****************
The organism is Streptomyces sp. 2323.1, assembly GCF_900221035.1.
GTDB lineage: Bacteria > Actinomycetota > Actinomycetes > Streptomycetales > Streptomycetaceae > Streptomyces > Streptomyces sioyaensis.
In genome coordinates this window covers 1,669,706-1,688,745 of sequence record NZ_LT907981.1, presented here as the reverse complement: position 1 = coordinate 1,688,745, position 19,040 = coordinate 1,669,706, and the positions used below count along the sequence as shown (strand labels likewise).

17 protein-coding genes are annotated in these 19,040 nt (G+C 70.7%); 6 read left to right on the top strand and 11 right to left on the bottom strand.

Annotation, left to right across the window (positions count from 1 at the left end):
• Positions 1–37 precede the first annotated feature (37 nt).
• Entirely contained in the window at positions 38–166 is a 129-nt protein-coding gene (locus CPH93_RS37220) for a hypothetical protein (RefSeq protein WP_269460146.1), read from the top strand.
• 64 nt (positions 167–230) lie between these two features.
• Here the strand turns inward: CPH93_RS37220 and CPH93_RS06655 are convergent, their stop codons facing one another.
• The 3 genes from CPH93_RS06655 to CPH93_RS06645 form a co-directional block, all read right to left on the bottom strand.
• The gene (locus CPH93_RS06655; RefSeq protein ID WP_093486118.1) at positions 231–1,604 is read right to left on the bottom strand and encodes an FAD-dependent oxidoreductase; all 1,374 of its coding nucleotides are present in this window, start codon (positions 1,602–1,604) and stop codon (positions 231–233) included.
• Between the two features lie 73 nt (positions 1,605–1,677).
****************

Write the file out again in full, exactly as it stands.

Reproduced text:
The organism is Streptomyces sp. 2323.1, assembly GCF_900221035.1.
GTDB lineage: Bacteria > Actinomycetota > Actinomycetes > Streptomycetales > Streptomycetaceae > Streptomyces > Streptomyces sioyaensis.
In genome coordinates this window covers 1,669,706-1,688,745 of sequence record NZ_LT907981.1, presented here as the reverse complement: position 1 = coordinate 1,688,745, position 19,040 = coordinate 1,669,706, and the positions used below count along the sequence as shown (strand labels likewise).

17 protein-coding genes are annotated in these 19,040 nt (G+C 70.7%); 6 read left to right on the top strand and 11 right to left on the bottom strand.

Annotation, left to right across the window (positions count from 1 at the left end):
• Positions 1–37 precede the first annotated feature (37 nt).
• Entirely contained in the window at positions 38–166 is a 129-nt protein-coding gene (locus CPH93_RS37220) for a hypothetical protein (RefSeq protein WP_269460146.1), read from the top strand.
• 64 nt (positions 167–230) lie between these two features.
• Here the strand turns inward: CPH93_RS37220 and CPH93_RS06655 are convergent, their stop codons facing one another.
• The 3 genes from CPH93_RS06655 to CPH93_RS06645 form a co-directional block, all read right to left on the bottom strand.
• The gene (locus CPH93_RS06655; RefSeq protein ID WP_093486118.1) at positions 231–1,604 is read right to left on the bottom strand and encodes an FAD-dependent oxidoreductase; all 1,374 of its coding nucleotides are present in this window, start codon (positions 1,602–1,604) and stop codon (positions 231–233) included.
• Between the two features lie 73 nt (positions 1,605–1,677).